Travelers. Savor Vietnamese Street Food and Satisfy Your Appetite

Coming to my country, you may see Vietnamese street food is very common here.

When you want to know what and how our people actually have in our meals, you should taste our street foods, which is originally prepared to serve local customers. Taking a sit next to them, eating like they do, you will get wonderful dining experience that you can’t get anywhere else.

In later part of this article I’ll show you top 5 common foods sold along streets in my country.

Click here to go directly to the top 5 street foods

But first of all, let’s start by finding out…

Why do we call it street food? 

Well, that’s pretty straightforward answer. It’s simply because the food is served right along roads, in street markets, on pavement, or somewhere else in public places. 

Street food

Diners will not sit and eat in closed spaces like dining halls or restaurants, but usually in open air, on plastic or wooden chairs scattered around food stalls.

There may be some exceptions when you can find street-food in stylish, modern, clean restaurants. Pho24 restaurant chain is a typical example for what I’m saying.

Why do we love Vietnamese street food? 

Oh, that’s because it is:

  • delicious,
  • low fat,
  • cheap,
  • convenient, and
  • highly available.

The fact is that you can get good foodstuff almost at any time, by only a few minute walking, at just a dollar or two for a meal. How do you think? Good, isn’t it?

To see more reasons why people like Vietnamese street food, Click here!

Is it safe to eat street food in Vietnam? 

That question really puts me in a dilemma, because I have two opposite answers.

The first one is “No, street food is not so safe here”, especially to a stomach of Western guys.

As a Vietnamese, frankly I’m tempted to promote the Motherland’s tourism and cuisine art, hence, persuade you to try our street foods without any negatively mentioning about safety matter. Yet, for the sake of you my visitor, I’ll take responsibility to give truthful information, to the best of my knowledge. My apologies, if that makes anybody uncomfortable or disappointed!

Confessedly, food sanitary is still under the standard level it should be. We the natives do worry about the situation, and related authorities have applied many methods to solve the problem. Yet, the fact is still the fact, and I want you to get noticed about that issue.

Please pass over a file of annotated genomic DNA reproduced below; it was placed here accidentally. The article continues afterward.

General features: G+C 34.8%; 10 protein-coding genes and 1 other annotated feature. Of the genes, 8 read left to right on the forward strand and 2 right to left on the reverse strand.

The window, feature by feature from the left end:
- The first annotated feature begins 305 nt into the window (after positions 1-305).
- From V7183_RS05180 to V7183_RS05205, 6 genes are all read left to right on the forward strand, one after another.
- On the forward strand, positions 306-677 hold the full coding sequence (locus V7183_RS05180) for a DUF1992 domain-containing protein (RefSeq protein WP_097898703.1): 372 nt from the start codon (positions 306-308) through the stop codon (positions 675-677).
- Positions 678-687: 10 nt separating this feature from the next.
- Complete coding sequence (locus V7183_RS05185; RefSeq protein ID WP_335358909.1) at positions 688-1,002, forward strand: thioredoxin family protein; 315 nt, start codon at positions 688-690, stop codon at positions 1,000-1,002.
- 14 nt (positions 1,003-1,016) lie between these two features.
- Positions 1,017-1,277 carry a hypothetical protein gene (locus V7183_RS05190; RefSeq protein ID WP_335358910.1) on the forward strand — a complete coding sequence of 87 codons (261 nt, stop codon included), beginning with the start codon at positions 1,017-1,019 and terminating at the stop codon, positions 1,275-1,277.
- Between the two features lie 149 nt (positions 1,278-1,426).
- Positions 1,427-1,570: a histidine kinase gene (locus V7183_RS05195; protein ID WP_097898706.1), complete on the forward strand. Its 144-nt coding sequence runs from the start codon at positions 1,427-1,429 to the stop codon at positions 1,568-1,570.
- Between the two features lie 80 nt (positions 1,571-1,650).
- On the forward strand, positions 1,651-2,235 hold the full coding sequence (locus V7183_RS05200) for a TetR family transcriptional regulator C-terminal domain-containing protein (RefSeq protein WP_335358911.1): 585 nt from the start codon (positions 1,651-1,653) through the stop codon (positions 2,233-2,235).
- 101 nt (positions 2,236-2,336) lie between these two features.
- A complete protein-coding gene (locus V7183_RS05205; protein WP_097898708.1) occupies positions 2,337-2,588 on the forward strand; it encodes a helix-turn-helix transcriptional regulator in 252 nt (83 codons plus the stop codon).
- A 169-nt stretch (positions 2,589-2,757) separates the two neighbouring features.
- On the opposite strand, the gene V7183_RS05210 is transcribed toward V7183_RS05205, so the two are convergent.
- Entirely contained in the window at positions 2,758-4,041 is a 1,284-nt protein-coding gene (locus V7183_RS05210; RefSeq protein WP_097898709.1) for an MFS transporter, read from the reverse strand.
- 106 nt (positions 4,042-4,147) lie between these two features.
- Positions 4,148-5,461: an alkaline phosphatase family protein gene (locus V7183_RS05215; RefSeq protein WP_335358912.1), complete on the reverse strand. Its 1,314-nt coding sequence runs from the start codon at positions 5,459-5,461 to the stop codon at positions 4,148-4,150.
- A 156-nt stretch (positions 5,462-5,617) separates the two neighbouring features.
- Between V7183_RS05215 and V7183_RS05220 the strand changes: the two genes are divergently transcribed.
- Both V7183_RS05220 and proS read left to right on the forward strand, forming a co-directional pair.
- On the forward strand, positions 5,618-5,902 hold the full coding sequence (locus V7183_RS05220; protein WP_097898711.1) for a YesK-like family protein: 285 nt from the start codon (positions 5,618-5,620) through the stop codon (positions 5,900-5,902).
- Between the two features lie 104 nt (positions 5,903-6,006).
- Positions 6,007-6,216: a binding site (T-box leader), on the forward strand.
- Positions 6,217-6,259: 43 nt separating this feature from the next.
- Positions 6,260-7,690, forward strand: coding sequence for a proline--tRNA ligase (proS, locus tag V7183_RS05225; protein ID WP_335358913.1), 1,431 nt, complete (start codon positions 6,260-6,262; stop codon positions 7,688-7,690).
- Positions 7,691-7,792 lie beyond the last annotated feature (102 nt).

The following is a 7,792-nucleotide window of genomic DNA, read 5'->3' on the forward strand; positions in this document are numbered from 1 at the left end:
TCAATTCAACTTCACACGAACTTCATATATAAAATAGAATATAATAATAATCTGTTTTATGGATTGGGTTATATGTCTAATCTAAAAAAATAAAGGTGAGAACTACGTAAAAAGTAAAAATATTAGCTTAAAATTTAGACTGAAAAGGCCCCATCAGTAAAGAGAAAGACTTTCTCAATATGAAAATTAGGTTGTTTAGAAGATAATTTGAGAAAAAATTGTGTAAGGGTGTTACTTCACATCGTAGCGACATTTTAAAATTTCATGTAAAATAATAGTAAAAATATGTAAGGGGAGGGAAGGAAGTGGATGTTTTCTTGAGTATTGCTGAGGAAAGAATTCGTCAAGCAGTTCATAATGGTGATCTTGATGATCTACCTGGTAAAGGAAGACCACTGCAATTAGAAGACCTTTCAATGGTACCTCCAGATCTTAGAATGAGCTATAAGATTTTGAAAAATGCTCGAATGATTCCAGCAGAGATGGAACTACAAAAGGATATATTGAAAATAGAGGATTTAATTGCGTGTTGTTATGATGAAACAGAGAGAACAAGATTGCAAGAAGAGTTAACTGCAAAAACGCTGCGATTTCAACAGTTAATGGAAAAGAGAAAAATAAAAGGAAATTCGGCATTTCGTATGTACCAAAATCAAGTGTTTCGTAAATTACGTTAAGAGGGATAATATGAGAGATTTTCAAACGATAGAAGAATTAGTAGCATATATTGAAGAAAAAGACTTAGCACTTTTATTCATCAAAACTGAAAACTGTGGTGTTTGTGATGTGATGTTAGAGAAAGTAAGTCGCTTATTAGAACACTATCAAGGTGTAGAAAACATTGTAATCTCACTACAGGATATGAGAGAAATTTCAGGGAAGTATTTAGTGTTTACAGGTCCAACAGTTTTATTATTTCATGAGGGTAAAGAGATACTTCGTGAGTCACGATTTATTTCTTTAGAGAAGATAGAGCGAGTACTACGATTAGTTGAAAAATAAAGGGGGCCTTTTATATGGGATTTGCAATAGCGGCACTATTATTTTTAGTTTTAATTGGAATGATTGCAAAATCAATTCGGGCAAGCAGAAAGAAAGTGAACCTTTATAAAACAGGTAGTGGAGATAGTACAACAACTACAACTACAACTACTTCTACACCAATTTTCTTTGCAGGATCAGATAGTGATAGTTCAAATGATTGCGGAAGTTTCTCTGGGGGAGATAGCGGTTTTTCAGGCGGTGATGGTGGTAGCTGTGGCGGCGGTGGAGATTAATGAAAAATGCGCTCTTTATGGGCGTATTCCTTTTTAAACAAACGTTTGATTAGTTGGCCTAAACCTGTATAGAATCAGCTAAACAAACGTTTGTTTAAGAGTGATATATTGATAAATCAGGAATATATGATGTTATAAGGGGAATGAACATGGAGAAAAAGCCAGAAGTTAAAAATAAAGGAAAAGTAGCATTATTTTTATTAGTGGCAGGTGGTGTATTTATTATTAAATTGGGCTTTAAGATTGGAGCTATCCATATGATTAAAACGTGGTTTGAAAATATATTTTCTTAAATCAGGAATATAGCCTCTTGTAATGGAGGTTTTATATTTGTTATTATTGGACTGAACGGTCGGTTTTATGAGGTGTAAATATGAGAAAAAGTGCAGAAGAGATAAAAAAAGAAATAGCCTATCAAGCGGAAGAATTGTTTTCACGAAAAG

When travelers apply standards from developed countries, they’ll likely not dare to try food on street (not in Vietnam only). Yet, if you think more openly like locals then things may change a little.

Having said that, I want to drive to the other answer: “Yes, it’s safe enough, as long as you know how to select street vendors”. Chances are you will take and manage a little risk, and get benefit of seeing wonderful culinary art of a whole country.

If you want to try, here’re some tips to select proper street vendors:

  • Choose the food stalls that you can see cooks preparing with fresh ingredients, and right in front of you.
  • Choose the booth with no or only a few flies or similar insects around. Those tiny animals signify unhygienic environment.
  • Check cleanness of bowls, spoons, chopsticks… If those dining utensils are not clean, ex. greasy, wet, bad smelling… then you should stay away from those places.
  • Choose high traffic vendors. The more crowded, especially with locals, the better quality. Many customers mean fresh ingredient and good food.
  • Look around the tables, if you see many tissues on the ground, that’s the sign of many diners having just left, and that’s usually a good (and safe) place.
  • Get advice from travel guide, local acquaintance, or online network. Dining places that many people visit but no one gets sick are good option for you.